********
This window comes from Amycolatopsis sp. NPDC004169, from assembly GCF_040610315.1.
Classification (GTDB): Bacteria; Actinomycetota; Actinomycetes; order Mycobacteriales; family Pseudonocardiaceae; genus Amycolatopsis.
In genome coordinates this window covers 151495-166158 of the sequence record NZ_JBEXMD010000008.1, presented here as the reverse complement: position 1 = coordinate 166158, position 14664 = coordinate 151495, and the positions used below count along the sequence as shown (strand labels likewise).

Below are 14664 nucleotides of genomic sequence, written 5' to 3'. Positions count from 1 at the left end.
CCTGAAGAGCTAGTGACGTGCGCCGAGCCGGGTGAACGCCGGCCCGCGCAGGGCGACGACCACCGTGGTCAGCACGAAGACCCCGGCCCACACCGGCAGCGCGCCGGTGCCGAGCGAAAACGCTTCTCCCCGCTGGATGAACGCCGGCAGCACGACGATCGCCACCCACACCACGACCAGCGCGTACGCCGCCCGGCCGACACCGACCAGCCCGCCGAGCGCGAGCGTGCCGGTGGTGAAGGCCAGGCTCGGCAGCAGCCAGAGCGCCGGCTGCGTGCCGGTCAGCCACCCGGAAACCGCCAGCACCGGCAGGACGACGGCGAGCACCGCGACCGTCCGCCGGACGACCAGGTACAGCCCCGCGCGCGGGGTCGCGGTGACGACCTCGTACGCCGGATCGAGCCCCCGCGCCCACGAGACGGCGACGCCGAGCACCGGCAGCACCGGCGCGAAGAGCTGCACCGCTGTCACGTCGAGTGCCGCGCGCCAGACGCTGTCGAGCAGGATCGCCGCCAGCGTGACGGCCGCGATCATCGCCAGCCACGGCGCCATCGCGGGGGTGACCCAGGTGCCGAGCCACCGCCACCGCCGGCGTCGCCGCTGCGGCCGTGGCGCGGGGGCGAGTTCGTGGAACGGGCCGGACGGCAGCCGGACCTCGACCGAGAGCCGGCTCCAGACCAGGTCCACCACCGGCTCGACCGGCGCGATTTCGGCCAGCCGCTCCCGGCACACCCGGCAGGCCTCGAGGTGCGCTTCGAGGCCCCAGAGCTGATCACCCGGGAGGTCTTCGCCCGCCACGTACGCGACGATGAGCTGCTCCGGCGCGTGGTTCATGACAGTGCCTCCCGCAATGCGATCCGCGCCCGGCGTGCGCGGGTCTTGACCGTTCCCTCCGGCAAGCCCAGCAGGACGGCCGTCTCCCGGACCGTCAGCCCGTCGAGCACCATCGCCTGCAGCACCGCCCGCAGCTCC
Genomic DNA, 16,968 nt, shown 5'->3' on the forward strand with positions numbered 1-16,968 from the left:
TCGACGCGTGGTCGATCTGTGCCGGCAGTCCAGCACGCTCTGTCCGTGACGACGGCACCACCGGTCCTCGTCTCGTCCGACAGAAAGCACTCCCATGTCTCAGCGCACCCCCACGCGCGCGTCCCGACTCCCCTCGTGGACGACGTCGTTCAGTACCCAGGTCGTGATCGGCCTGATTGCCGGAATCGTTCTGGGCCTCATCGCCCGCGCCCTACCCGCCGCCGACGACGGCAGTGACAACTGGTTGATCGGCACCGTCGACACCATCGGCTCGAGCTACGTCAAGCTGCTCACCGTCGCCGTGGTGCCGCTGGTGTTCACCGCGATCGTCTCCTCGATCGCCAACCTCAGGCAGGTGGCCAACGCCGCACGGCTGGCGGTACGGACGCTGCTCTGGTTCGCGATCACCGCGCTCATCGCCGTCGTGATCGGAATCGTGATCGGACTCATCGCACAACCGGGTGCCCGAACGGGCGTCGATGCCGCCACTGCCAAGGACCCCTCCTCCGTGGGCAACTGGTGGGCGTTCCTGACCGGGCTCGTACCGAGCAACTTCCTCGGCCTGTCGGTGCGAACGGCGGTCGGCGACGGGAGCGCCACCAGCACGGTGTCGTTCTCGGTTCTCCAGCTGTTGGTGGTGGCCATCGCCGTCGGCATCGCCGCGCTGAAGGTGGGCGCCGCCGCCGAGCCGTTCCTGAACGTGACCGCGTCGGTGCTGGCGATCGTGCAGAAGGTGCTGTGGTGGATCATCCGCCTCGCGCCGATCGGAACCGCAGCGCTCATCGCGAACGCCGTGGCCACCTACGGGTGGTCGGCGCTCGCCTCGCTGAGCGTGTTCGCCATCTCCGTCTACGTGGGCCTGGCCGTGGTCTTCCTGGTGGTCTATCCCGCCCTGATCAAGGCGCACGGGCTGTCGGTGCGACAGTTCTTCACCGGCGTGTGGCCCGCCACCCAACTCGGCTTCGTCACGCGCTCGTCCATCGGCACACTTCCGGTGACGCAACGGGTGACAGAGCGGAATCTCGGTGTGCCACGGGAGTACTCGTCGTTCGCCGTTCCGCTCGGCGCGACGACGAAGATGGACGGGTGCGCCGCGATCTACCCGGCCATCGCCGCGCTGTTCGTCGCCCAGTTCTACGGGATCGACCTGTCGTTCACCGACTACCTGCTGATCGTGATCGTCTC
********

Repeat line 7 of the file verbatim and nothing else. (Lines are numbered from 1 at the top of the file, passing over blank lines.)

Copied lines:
TCGACGCGTGGTCGATCTGTGCCGGCAGTCCAGCACGCTCTGTCCGTGACGACGGCACCACCGGTCCTCGTCTCGTCCGACAGAAAGCACTCCCATGTCTCAGCGCACCCCCACGCGCGCGTCCCGACTCCCCTCGTGGACGACGTCGTTCAGTACCCAGGTCGTGATCGGCCTGATTGCCGGAATCGTTCTGGGCCTCATCGCCCGCGCCCTACCCGCCGCCGACGACGGCAGTGACAACTGGTTGATCGGCACCGTCGACACCATCGGCTCGAGCTACGTCAAGCTGCTCACCGTCGCCGTGGTGCCGCTGGTGTTCACCGCGATCGTCTCCTCGATCGCCAACCTCAGGCAGGTGGCCAACGCCGCACGGCTGGCGGTACGGACGCTGCTCTGGTTCGCGATCACCGCGCTCATCGCCGTCGTGATCGGAATCGTGATCGGACTCATCGCACAACCGGGTGCCCGAACGGGCGTCGATGCCGCCACTGCCAAGGACCCCTCCTCCGTGGGCAACTGGTGGGCGTTCCTGACCGGGCTCGTACCGAGCAACTTCCTCGGCCTGTCGGTGCGAACGGCGGTCGGCGACGGGAGCGCCACCAGCACGGTGTCGTTCTCGGTTCTCCAGCTGTTGGTGGTGGCCATCGCCGTCGGCATCGCCGCGCTGAAGGTGGGCGCCGCCGCCGAGCCGTTCCTGAACGTGACCGCGTCGGTGCTGGCGATCGTGCAGAAGGTGCTGTGGTGGATCATCCGCCTCGCGCCGATCGGAACCGCAGCGCTCATCGCGAACGCCGTGGCCACCTACGGGTGGTCGGCGCTCGCCTCGCTGAGCGTGTTCGCCATCTCCGTCTACGTGGGCCTGGCCGTGGTCTTCCTGGTGGTCTATCCCGCCCTGATCAAGGCGCACGGGCTGTCGGTGCGACAGTTCTTCACCGGCGTGTGGCCCGCCACCCAACTCGGCTTCGTCACGCGCTCGTCCATCGGCACACTTCCGGTGACGCAACGGGTGACAGAGCGGAATCTCGGTGTGCCACGGGAGTACTCGTCGTTCGCCGTTCCGCTCGGCGCGACGACGAAGATGGACGGGTGCGCCGCGATCTACCCGGCCATCGCCGCGCTGTTCGTCGCCCAGTTCTACGGGATCGACCTGTCGTTCACCGACTACCTGCTGATCGTGATCGTCTC